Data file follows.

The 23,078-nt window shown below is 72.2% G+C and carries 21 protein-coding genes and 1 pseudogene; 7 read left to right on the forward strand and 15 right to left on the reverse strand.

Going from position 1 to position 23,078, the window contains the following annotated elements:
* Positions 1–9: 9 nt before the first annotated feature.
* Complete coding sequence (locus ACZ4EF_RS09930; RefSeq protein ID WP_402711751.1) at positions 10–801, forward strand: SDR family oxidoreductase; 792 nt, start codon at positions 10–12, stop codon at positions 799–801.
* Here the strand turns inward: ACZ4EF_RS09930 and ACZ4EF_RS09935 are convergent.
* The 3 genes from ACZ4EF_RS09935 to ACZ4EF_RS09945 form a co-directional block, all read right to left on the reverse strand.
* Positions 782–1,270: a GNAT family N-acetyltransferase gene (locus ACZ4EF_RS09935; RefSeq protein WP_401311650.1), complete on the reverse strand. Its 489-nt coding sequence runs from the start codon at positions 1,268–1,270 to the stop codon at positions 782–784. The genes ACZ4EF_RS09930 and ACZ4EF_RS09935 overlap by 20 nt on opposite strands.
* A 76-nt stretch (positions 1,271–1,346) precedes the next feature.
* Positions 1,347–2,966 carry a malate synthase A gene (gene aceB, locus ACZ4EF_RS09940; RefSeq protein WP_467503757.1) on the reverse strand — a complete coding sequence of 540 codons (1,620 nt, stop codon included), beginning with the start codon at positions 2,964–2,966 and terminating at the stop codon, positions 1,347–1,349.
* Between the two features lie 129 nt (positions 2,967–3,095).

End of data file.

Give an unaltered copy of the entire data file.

The 23,078-nt window shown below is 72.2% G+C and carries 21 protein-coding genes and 1 pseudogene; 7 read left to right on the forward strand and 15 right to left on the reverse strand.

Going from position 1 to position 23,078, the window contains the following annotated elements:
* Positions 1–9: 9 nt before the first annotated feature.
* Complete coding sequence (locus ACZ4EF_RS09930; RefSeq protein ID WP_402711751.1) at positions 10–801, forward strand: SDR family oxidoreductase; 792 nt, start codon at positions 10–12, stop codon at positions 799–801.
* Here the strand turns inward: ACZ4EF_RS09930 and ACZ4EF_RS09935 are convergent.
* The 3 genes from ACZ4EF_RS09935 to ACZ4EF_RS09945 form a co-directional block, all read right to left on the reverse strand.
* Positions 782–1,270: a GNAT family N-acetyltransferase gene (locus ACZ4EF_RS09935; RefSeq protein WP_401311650.1), complete on the reverse strand. Its 489-nt coding sequence runs from the start codon at positions 1,268–1,270 to the stop codon at positions 782–784. The genes ACZ4EF_RS09930 and ACZ4EF_RS09935 overlap by 20 nt on opposite strands.
* A 76-nt stretch (positions 1,271–1,346) precedes the next feature.
* Positions 1,347–2,966 carry a malate synthase A gene (gene aceB, locus ACZ4EF_RS09940; RefSeq protein WP_467503757.1) on the reverse strand — a complete coding sequence of 540 codons (1,620 nt, stop codon included), beginning with the start codon at positions 2,964–2,966 and terminating at the stop codon, positions 1,347–1,349.
* Between the two features lie 129 nt (positions 2,967–3,095).